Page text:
What can be the types of priority inversions that a task might undergo on account of a lower priority task under PCP?
Tasks sharing a set of resources using PCP may undergo three important types of priority inversions: direct inversion, inheritance‐related inversion, and avoidance inversion.
Direct inversion occurs when a higher priority task waits for a lower priority task to release a resource that it needs. Inheritance‐related inversion occurs when a lower priority task is holding a resource and a higher priority task is waiting for it.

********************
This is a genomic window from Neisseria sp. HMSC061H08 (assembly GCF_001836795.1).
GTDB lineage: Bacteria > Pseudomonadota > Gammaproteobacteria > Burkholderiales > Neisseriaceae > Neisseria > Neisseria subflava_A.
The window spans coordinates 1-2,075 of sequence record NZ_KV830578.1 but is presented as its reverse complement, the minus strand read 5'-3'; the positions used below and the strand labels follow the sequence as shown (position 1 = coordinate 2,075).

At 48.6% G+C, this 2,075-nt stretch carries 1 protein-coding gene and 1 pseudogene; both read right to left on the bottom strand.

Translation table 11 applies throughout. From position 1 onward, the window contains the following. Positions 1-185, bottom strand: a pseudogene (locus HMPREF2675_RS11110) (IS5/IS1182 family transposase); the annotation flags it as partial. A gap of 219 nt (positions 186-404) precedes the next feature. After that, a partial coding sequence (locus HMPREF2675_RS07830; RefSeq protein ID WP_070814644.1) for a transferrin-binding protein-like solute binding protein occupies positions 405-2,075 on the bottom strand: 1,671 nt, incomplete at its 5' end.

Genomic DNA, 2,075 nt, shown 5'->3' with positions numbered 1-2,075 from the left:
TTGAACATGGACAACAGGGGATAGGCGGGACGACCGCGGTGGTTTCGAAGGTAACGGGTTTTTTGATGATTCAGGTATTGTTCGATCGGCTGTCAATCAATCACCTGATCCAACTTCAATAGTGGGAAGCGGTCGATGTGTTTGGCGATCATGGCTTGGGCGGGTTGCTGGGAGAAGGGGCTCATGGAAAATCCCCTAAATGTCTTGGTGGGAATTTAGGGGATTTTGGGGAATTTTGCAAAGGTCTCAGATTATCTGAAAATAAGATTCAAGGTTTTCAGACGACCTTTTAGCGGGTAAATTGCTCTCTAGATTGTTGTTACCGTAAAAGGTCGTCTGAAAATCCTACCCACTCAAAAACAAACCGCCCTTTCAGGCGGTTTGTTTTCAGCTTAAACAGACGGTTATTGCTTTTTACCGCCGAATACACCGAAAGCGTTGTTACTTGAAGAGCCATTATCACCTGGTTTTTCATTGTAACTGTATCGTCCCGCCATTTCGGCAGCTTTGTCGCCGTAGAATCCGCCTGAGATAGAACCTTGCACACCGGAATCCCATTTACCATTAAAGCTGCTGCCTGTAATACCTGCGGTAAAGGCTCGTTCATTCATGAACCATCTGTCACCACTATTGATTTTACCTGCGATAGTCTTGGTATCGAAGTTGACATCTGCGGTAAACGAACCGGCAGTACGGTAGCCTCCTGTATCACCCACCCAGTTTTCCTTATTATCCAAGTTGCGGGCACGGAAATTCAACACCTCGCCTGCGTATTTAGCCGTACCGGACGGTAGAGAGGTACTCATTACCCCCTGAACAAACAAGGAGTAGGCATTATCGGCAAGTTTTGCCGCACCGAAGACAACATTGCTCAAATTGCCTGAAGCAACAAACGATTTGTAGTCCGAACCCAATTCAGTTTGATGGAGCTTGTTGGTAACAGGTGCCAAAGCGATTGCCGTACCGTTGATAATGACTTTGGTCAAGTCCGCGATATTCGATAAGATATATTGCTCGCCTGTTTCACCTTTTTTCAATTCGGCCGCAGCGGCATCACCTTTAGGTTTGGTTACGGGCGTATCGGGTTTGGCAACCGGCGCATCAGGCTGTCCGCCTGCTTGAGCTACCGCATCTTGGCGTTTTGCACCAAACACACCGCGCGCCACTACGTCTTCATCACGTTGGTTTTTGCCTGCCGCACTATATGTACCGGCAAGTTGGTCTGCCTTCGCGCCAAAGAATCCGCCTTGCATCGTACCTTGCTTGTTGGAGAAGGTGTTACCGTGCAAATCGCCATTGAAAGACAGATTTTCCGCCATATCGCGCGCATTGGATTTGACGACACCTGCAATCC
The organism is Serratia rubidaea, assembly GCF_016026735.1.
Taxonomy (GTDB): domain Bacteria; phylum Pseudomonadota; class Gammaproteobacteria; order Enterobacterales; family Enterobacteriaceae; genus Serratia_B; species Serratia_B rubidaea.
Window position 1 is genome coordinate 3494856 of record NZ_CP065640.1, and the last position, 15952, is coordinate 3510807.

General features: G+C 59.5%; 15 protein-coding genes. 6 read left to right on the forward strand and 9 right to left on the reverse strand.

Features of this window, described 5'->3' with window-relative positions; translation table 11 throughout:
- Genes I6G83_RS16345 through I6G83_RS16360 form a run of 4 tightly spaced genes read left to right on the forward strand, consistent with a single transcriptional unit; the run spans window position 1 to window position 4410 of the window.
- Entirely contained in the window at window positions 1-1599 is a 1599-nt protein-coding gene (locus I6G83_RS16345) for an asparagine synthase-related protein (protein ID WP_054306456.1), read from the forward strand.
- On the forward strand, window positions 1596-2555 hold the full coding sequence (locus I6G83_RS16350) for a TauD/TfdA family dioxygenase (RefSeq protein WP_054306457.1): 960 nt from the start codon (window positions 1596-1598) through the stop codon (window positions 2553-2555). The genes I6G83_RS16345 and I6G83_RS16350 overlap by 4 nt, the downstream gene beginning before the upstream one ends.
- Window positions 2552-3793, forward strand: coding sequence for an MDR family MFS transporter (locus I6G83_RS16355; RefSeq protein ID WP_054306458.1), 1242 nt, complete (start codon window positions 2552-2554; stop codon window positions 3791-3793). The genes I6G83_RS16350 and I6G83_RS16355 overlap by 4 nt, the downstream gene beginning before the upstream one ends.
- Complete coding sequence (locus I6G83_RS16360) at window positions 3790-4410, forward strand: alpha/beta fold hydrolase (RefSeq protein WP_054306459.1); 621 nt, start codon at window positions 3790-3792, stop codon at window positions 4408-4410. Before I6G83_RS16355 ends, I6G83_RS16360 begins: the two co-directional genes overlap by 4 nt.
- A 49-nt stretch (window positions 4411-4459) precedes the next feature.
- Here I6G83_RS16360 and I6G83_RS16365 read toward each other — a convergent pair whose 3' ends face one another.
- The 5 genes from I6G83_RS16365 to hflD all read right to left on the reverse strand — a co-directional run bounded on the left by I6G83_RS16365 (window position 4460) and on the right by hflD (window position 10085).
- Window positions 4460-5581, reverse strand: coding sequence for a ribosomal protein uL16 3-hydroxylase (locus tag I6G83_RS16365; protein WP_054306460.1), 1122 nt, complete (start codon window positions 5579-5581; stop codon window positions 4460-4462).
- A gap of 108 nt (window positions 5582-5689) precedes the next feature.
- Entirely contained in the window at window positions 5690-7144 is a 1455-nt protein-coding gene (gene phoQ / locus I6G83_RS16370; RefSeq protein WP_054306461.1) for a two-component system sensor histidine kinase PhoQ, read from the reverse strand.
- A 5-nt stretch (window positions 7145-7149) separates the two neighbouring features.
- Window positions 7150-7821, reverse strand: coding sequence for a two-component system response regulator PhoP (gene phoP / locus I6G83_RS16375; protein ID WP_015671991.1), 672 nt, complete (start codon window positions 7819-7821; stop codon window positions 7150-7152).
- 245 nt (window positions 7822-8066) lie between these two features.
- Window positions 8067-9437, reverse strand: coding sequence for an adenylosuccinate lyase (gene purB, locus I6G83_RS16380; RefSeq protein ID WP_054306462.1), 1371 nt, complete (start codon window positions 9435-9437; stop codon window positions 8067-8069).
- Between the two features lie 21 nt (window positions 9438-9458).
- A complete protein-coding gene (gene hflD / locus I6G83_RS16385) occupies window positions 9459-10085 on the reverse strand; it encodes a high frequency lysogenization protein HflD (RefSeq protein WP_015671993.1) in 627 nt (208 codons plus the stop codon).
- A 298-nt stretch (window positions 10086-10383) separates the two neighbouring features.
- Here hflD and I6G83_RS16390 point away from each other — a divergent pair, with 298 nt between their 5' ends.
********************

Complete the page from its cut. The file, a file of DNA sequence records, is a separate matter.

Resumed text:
Then, the priority of the lower priority task is raise to that of the waiting higher priority task by the inheritance clause of the PCP. As a result, the intermediate priority tasks not needing the resource undergo inheritance‐related inversion.
In PCP, when a task requests a resource its priority is checked against CSC. The requesting task is granted use of the resource only when its priority is greater than CSC.
Therefore, even when a resource that a task is requesting is idle, the requesting task may be denied access to the resource if the requesting task’s priority is less than CSC.
A task, whose priority is greater than the currently executing task, but lesser than the CSC and needs a resource that is currently not in use, is said to undergo avoidance‐related inversion.